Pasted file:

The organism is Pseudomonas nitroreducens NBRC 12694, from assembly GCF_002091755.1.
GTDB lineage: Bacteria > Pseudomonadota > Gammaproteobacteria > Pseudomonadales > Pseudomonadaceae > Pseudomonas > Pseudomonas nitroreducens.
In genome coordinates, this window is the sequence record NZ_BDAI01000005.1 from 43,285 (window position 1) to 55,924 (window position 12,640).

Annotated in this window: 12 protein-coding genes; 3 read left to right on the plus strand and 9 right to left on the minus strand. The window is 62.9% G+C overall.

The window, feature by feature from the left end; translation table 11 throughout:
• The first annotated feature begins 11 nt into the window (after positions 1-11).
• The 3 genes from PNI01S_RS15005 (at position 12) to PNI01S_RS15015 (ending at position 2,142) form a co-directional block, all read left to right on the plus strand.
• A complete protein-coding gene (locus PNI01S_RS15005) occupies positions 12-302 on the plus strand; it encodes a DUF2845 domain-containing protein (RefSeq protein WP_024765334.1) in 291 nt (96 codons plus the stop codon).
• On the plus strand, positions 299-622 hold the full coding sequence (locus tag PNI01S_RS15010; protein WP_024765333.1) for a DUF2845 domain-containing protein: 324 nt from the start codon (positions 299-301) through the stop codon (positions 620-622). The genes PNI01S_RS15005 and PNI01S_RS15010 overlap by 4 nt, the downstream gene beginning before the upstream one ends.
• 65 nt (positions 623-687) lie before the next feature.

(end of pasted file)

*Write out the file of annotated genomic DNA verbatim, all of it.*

The organism is Pseudomonas nitroreducens NBRC 12694, from assembly GCF_002091755.1.
GTDB lineage: Bacteria > Pseudomonadota > Gammaproteobacteria > Pseudomonadales > Pseudomonadaceae > Pseudomonas > Pseudomonas nitroreducens.
In genome coordinates, this window is the sequence record NZ_BDAI01000005.1 from 43,285 (window position 1) to 55,924 (window position 12,640).

Annotated in this window: 12 protein-coding genes; 3 read left to right on the plus strand and 9 right to left on the minus strand. The window is 62.9% G+C overall.

The window, feature by feature from the left end; translation table 11 throughout:
• The first annotated feature begins 11 nt into the window (after positions 1-11).
• The 3 genes from PNI01S_RS15005 (at position 12) to PNI01S_RS15015 (ending at position 2,142) form a co-directional block, all read left to right on the plus strand.
• A complete protein-coding gene (locus PNI01S_RS15005) occupies positions 12-302 on the plus strand; it encodes a DUF2845 domain-containing protein (RefSeq protein WP_024765334.1) in 291 nt (96 codons plus the stop codon).
• On the plus strand, positions 299-622 hold the full coding sequence (locus tag PNI01S_RS15010; protein WP_024765333.1) for a DUF2845 domain-containing protein: 324 nt from the start codon (positions 299-301) through the stop codon (positions 620-622). The genes PNI01S_RS15005 and PNI01S_RS15010 overlap by 4 nt, the downstream gene beginning before the upstream one ends.
• 65 nt (positions 623-687) lie before the next feature.